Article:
N.O. Film Festival hits the big screen

Highlights of the 2013 New Orleans Film Festival, which runs through Oct. 17, include “Nebraska,” the new film from “The Descendants” director Alexander Payne; “August: Osage County,” and an all-star film adaptation of Tracy Letts’ Pulitzer Prize- and Tony Award-winning play.

Also showing is “Water Like Stone,” a new documentary by Zack Godshall, filmmaker-in-residence at LSU, and Michael Pasquier, assistant professor of religious studies at LSU. The film depicts fishermen, shrimpers and lifelong residents of Louisiana’s vanishing wetlands.

“12 Years a Slave,” the much-anticipated, Louisiana-filmed drama directed by Steve McQueen, opened the festival Thursday at the Civic Theatre with a red carpet screening and appearances by McQueen and cast members Chiwetel Ejiofor, Lupita Nuyong’o and Alfre Woodard. The film’s theatrical run in Baton Rouge and New Orleans is scheduled to begin Nov. 1.

The festival returns to the Civic on Oct. 17 for its closing selection, “Bayou Maharajah: The Tragic Genius of James Booker,” a documentary directed by New Orleans filmmaker Lily Keber about the local music legend.

“12 Years a Slave” is based on the 1853 memoir by Solomon Northup, a free man of color who was abducted in Washington, D.C., and sold into slavery. Produced by Brad Pitt’s Plan B Entertainment, the film features Pitt in a small but pivotal role.

The film arrived at the New Orleans Film Festival on the heels of triumphant receptions at the Toronto International Film Festival and Colorado’s Telluride Film Festival. It inspired “stunned raves” at Telluride, Variety reported, and received the Toronto festival’s top audience prize.

John Desplas, the New Orleans Film Festival’s artistic director, watched a screening of “12 Years a Slave” last week for festival officials and local critics.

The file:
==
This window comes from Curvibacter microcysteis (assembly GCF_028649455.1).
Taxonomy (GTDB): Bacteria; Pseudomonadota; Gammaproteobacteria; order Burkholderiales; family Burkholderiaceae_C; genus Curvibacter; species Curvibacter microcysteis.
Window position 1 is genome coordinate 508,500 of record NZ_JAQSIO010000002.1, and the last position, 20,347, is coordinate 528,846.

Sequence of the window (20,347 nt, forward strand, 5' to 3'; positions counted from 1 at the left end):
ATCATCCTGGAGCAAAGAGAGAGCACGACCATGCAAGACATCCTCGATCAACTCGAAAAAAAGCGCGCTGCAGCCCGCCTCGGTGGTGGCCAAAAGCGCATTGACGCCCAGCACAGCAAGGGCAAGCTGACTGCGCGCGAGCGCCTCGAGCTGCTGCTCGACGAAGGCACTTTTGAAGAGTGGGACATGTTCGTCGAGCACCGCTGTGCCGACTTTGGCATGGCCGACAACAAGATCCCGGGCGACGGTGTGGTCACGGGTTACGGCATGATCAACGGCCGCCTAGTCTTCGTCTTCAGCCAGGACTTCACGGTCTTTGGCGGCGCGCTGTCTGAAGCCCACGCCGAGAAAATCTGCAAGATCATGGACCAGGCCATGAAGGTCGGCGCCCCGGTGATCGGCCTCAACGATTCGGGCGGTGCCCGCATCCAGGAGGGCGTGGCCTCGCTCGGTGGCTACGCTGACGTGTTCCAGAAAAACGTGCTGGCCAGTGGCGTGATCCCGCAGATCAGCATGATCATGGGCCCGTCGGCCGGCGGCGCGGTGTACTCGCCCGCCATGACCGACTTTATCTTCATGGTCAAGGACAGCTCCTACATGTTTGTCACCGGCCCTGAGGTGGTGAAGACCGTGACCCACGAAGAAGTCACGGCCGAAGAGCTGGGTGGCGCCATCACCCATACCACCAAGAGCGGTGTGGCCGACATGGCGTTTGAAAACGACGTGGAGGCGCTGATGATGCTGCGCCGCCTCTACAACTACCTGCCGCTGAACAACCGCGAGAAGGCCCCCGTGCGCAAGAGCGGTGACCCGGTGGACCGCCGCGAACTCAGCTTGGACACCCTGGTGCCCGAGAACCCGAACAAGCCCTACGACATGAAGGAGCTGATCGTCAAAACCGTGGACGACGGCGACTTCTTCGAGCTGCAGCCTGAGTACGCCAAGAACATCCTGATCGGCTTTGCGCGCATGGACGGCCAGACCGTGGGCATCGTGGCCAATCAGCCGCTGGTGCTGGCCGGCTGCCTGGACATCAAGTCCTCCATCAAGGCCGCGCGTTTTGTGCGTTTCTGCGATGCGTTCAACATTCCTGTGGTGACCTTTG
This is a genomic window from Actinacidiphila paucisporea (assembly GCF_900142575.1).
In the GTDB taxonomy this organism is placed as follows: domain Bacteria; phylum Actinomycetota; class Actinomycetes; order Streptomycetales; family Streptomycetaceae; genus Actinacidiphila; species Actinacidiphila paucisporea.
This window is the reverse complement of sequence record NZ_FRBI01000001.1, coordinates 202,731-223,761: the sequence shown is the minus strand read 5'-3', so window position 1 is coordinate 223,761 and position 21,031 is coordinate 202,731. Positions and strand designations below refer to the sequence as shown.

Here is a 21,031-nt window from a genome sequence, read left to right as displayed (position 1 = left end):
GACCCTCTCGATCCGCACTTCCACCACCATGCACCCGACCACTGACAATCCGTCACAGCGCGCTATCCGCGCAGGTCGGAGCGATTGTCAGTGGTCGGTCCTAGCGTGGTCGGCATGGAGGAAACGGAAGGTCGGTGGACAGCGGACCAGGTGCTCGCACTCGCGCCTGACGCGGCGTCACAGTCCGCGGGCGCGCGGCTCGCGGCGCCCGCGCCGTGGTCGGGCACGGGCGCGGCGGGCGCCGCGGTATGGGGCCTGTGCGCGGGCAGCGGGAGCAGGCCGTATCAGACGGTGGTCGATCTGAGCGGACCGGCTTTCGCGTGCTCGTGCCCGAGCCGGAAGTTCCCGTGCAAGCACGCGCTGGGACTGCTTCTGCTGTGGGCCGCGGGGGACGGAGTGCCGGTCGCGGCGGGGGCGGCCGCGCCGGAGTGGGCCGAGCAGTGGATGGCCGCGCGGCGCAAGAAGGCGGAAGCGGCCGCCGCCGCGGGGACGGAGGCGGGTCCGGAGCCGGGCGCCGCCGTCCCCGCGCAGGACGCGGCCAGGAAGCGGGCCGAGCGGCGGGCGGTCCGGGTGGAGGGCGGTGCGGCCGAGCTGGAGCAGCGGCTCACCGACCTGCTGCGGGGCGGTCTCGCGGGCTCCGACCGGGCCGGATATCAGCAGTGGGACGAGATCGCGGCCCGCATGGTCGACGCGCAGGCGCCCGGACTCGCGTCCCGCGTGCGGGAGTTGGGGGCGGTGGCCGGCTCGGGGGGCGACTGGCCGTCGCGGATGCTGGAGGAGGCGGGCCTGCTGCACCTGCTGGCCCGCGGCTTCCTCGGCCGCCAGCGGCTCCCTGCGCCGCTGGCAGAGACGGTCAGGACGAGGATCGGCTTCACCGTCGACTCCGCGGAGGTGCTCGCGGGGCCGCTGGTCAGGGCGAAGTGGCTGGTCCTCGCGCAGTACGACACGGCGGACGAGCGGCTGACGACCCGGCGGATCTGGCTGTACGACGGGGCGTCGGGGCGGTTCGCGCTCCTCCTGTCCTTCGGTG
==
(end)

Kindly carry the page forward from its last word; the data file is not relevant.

“I’d been hearing about the movie for weeks,” he said afterward. “Everybody’s just knocking themselves out about it. I asked myself, ‘Can it be that good?’ It turned out to be that good.”

McQueen, the film’s British director, Desplas said, “knocked it out of the ballpark. It is a great movie to have for opening night.”

The festival campaigned for “12 Years a Slave” for months, executive director Jolene Pinder said.

“Finally, we got the call from Fox,” Pinder said. “They not only said we can we have it, but they want to bring the talent. This is definitely the biggest opening night we’ve ever had. We’ve never had a director and so much talent come and we’ve never had 650 seats.”

Desplas, the festival’s artistic director for 15 years, says its lineup gets stronger each year, especially in the competitive submissions division.

“At one time I felt sort like we were getting leftovers, what everybody else rejected,” he said. “That’s not the case anymore. A nice number of the submitted films get picked up for distribution. They’re definitely worth your time.”

The number of films submitted to the festival has tripled from 500 in 2009 to 1,500 this year, Pinder said. Many of the submissions are made by Louisiana filmmakers or produced in the state by non-Louisiana filmmakers.

Along with increased submissions, the festival is screening more films, which, in turn, helps increase attendance.

Following “12 Years a Slave,” a film being released by a major studio and helmed by a British director, Pinder sees this year’s locally produced closing film, “Bayou Maharajah,” as an apt final note.

“Lily Keber poured her heart and soul into this film for years,” Pinder said. “We were so excited when she got into the South By Southwest Film Conference and Festival in March.”

There was high local interest in the Booker documentary even before its SXSW screening. Pinder asked Keber to save the film’s New Orleans premiere for the festival.

“We said, ‘We’ll make a big deal out of it if you’ll just wait,’ ” Pinder said. “So her agreeing to wait showed us her faith in the festival. It’s going to be a really special night.”